[00:35:38] Marshall Kirkpatrick: Oh, well, I’m sorry to interrupt, but, um, so what are, what are the emergent qualities that, that become passable then when we’ve got both a good pilot and a good co-pilot  collaborating?

[00:35:51] Sean Ammirati: Yeah. So I’m spending a lot of time thinking about that as it relates to innovation. So I don’t, I think it’s different for different categories of work, but I also, I have this hypothesis that innovation will actually be the blueprint we use for a lot of knowledge work in the same way that, you know, when I dropped out of school at Carnegie Mellon 20 years ago to do machine learning and the kind of classic sense of machine learning.

[00:36:26] Sean Ammirati: We went to Wall Street because predicting stock prices was a pretty good place to figure out, you know, how to realize economic value for predictions, right? So the, you know, the old verbs of machine learning were predict, classify, cluster. Now you’ve got this fourth verb of create. I suspect the create verb is going to be, we’ll figure out the innovation, the economic model there, primarily starting in innovation.

[00:36:52] Sean Ammirati: In innovation, I think what you’re, you’re going to see is, New models of how people innovate. So to, to make this real for, um, people that kind of think a lot about startup innovation, we might need to think about a different model than startup accelerators, which by the way, there’s precedent for, you know, the, the, the startup accelerator model came along.

[00:37:20] Sean Ammirati: Right after cloud computing and mobile computing changed the cost model of creating startups by roughly an order of magnitude, right? Like I remember selling all the servers I bought for my second startup to go to a 500 a month credit card bill. It completely changed the calculus of doing and what Y Combinator and Techstars deserve a lot of credit for coming along with saying, Hey, the economic model has changed by an order of magnitude.

[00:37:50] Sean Ammirati: Instead of spending a bunch of time writing a business plan, let’s spend time creating prototypes and then we will get a bunch of people to look at those prototypes in sort of a gamed dynamic where we’ll get good terms for you and so don’t spend time on Sand Hill Road saying synergy and conference rooms, build software, do demos and we’ll set up A situation to make that work and viable for you and obviously today, plenty of non-software companies are going through accelerators.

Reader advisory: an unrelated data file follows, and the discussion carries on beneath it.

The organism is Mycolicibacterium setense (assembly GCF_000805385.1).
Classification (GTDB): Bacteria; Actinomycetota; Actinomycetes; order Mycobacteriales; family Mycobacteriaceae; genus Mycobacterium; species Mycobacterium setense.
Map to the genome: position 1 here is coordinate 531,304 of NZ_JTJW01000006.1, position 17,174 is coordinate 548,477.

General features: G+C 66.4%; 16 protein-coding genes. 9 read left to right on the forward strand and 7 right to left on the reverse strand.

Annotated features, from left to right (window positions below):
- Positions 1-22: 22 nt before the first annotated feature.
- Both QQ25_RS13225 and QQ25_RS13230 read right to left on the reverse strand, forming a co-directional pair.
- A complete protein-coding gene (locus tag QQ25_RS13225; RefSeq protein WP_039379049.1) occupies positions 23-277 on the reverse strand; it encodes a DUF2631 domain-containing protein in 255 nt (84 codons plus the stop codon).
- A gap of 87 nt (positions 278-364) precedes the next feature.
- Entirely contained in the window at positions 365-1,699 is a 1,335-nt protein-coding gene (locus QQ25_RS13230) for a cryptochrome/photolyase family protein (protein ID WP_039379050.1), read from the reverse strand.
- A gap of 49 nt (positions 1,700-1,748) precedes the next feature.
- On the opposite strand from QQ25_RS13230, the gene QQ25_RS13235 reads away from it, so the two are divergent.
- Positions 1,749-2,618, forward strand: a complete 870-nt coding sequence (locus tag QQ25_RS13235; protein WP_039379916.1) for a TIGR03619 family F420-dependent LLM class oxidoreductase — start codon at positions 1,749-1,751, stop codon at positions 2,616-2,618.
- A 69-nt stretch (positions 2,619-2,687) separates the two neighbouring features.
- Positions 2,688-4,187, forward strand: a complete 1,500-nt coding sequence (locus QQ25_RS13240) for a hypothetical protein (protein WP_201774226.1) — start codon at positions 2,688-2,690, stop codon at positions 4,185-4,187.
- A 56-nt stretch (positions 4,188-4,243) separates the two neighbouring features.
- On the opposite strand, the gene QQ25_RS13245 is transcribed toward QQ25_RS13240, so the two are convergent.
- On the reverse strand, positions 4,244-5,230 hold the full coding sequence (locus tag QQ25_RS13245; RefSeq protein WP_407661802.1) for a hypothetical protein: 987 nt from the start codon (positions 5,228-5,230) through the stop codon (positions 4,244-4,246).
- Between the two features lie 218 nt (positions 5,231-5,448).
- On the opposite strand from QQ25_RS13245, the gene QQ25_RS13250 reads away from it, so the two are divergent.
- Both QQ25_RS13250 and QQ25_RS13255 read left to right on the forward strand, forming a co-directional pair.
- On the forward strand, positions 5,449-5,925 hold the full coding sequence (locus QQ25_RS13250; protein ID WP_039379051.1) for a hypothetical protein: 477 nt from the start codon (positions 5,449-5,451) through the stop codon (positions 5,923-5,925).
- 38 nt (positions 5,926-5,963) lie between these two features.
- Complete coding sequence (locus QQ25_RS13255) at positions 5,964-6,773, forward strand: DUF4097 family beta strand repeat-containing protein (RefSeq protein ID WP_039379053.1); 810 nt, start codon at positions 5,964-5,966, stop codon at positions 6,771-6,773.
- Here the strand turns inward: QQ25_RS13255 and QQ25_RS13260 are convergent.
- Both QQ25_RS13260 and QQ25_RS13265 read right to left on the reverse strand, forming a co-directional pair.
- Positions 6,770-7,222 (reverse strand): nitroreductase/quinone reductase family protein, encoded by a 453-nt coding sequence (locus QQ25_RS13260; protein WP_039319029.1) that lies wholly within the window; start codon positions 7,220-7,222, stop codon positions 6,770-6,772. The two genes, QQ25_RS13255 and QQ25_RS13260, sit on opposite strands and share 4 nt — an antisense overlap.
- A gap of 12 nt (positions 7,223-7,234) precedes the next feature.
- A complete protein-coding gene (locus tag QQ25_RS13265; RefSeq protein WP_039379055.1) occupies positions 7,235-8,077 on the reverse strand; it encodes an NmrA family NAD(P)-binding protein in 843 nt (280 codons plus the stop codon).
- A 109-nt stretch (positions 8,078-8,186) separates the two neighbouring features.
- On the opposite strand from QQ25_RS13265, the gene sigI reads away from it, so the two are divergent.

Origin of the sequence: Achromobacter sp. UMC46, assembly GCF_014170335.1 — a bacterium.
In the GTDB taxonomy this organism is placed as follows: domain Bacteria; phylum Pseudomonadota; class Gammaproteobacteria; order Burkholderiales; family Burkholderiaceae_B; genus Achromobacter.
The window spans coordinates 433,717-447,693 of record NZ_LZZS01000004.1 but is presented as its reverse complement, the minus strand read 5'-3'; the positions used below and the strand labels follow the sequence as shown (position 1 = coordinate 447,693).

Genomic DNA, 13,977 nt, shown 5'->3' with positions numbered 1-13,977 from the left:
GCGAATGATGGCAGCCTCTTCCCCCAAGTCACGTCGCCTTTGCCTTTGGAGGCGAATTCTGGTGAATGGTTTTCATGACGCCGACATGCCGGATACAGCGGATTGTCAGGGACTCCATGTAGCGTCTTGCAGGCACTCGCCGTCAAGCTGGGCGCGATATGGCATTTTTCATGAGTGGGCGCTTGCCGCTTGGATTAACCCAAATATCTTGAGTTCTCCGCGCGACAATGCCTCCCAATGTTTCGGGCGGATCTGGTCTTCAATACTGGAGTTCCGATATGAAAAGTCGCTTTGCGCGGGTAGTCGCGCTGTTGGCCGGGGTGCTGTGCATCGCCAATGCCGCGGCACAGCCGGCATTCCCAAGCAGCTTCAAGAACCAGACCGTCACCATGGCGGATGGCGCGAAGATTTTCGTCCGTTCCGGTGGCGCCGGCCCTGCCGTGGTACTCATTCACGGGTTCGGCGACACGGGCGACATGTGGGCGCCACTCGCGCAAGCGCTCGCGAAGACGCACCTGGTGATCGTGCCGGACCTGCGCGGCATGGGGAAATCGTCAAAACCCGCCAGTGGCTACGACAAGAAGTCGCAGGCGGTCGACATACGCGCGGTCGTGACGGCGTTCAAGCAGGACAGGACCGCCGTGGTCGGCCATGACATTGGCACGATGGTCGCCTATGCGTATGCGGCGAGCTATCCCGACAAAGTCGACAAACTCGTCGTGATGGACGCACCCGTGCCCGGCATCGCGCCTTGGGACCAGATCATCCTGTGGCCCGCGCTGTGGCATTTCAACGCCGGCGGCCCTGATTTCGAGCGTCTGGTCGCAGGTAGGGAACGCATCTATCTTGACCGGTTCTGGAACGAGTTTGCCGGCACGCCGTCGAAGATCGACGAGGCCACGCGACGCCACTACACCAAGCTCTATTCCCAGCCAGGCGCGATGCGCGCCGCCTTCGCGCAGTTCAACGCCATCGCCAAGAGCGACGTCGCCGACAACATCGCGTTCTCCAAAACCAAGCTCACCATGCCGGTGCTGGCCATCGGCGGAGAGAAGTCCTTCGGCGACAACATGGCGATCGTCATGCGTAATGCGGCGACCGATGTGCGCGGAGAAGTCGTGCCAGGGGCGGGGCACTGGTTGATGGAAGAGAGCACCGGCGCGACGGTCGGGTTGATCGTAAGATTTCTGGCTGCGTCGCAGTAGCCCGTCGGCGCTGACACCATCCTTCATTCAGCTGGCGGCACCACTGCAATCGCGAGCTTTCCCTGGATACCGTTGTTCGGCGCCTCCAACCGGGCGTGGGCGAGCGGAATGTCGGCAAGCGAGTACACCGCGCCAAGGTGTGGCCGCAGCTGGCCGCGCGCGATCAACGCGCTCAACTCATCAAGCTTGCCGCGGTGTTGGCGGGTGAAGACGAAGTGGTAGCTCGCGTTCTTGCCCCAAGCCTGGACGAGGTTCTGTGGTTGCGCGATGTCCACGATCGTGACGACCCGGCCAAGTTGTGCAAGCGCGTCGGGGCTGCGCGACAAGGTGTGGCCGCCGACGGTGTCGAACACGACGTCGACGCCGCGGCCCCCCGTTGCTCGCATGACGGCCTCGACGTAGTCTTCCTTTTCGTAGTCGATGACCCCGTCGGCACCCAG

[00:38:25] Sean Ammirati: But the point is we change the process of building startups predominantly because of this enabling technology of cloud and mobile. I think the same thing is going to happen with generative AI. And so you could imagine a very different funding and start creation model. So, for example, maybe instead of starting with the prototype, maybe you start with the problem space.

[00:38:45] Sean Ammirati: And you build 50 prototypes in two weeks and then you look at which of those 50 prototypes actually work out and then you build five higher fidelity prototypes of the most promising ones. And so now maybe I’m not interviewing for your ability to create prototypes. I’m interviewing for your ability to empathize with problems and pick big, compelling problems.

[00:39:09] Sean Ammirati: And, and so you could end up with a very different, you could end up with a very different model. Uh, as an example, like that’s an example on the innovation front again, I think there are other categories as well, but we need to remember that like we should be looking for these categories against that verb create just like 20 years ago.

[00:39:29] Sean Ammirati: We looked at these categories. against the verbs predict, classify, cluster, which was basically all of machine learning in the enterprise till about two and a half years ago, or 95 percent of machine learning in the enterprise till two and a half years ago. Wow,